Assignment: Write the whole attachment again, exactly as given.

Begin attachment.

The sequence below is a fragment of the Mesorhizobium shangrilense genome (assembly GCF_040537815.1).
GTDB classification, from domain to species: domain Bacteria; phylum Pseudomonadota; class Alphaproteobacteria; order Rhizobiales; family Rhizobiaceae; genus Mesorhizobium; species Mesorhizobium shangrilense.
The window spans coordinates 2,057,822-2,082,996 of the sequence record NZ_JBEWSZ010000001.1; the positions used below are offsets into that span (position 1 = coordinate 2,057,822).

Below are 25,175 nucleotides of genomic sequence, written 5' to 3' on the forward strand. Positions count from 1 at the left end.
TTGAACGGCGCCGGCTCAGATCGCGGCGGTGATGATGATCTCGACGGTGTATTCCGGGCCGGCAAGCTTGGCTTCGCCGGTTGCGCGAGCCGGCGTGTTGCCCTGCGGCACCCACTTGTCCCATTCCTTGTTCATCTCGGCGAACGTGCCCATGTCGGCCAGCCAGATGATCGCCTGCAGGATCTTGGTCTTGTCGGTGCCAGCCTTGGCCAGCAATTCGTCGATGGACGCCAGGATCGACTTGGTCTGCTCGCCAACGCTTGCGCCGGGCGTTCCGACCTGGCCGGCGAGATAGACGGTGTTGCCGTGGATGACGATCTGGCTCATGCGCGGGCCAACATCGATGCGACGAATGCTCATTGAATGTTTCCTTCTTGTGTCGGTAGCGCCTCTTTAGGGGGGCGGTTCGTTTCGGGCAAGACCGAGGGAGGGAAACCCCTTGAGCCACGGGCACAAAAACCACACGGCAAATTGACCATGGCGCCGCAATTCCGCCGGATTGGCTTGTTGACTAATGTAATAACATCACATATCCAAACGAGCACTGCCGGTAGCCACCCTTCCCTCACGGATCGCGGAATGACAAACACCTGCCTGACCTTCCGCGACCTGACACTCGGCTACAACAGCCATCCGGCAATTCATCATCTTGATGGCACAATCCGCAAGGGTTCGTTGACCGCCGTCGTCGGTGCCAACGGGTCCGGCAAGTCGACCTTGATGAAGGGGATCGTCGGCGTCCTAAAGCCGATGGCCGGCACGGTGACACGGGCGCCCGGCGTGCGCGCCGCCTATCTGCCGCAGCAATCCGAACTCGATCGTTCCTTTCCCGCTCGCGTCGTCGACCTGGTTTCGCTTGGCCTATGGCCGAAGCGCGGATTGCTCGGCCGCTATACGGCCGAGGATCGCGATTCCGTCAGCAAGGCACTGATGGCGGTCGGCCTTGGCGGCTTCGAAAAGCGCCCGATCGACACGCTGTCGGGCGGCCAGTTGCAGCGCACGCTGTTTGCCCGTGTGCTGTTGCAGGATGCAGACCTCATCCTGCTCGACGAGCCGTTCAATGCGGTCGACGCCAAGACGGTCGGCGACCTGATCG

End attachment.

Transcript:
The sequence below is a fragment of the Mesorhizobium shangrilense genome (assembly GCF_040537815.1).
GTDB classification, from domain to species: domain Bacteria; phylum Pseudomonadota; class Alphaproteobacteria; order Rhizobiales; family Rhizobiaceae; genus Mesorhizobium; species Mesorhizobium shangrilense.
The window spans coordinates 2,057,822-2,082,996 of the sequence record NZ_JBEWSZ010000001.1; the positions used below are offsets into that span (position 1 = coordinate 2,057,822).

Below are 25,175 nucleotides of genomic sequence, written 5' to 3' on the forward strand. Positions count from 1 at the left end.
TTGAACGGCGCCGGCTCAGATCGCGGCGGTGATGATGATCTCGACGGTGTATTCCGGGCCGGCAAGCTTGGCTTCGCCGGTTGCGCGAGCCGGCGTGTTGCCCTGCGGCACCCACTTGTCCCATTCCTTGTTCATCTCGGCGAACGTGCCCATGTCGGCCAGCCAGATGATCGCCTGCAGGATCTTGGTCTTGTCGGTGCCAGCCTTGGCCAGCAATTCGTCGATGGACGCCAGGATCGACTTGGTCTGCTCGCCAACGCTTGCGCCGGGCGTTCCGACCTGGCCGGCGAGATAGACGGTGTTGCCGTGGATGACGATCTGGCTCATGCGCGGGCCAACATCGATGCGACGAATGCTCATTGAATGTTTCCTTCTTGTGTCGGTAGCGCCTCTTTAGGGGGGCGGTTCGTTTCGGGCAAGACCGAGGGAGGGAAACCCCTTGAGCCACGGGCACAAAAACCACACGGCAAATTGACCATGGCGCCGCAATTCCGCCGGATTGGCTTGTTGACTAATGTAATAACATCACATATCCAAACGAGCACTGCCGGTAGCCACCCTTCCCTCACGGATCGCGGAATGACAAACACCTGCCTGACCTTCCGCGACCTGACACTCGGCTACAACAGCCATCCGGCAATTCATCATCTTGATGGCACAATCCGCAAGGGTTCGTTGACCGCCGTCGTCGGTGCCAACGGGTCCGGCAAGTCGACCTTGATGAAGGGGATCGTCGGCGTCCTAAAGCCGATGGCCGGCACGGTGACACGGGCGCCCGGCGTGCGCGCCGCCTATCTGCCGCAGCAATCCGAACTCGATCGTTCCTTTCCCGCTCGCGTCGTCGACCTGGTTTCGCTTGGCCTATGGCCGAAGCGCGGATTGCTCGGCCGCTATACGGCCGAGGATCGCGATTCCGTCAGCAAGGCACTGATGGCGGTCGGCCTTGGCGGCTTCGAAAAGCGCCCGATCGACACGCTGTCGGGCGGCCAGTTGCAGCGCACGCTGTTTGCCCGTGTGCTGTTGCAGGATGCAGACCTCATCCTGCTCGACGAGCCGTTCAATGCGGTCGACGCCAAGACGGTCGGCGACCTGATCG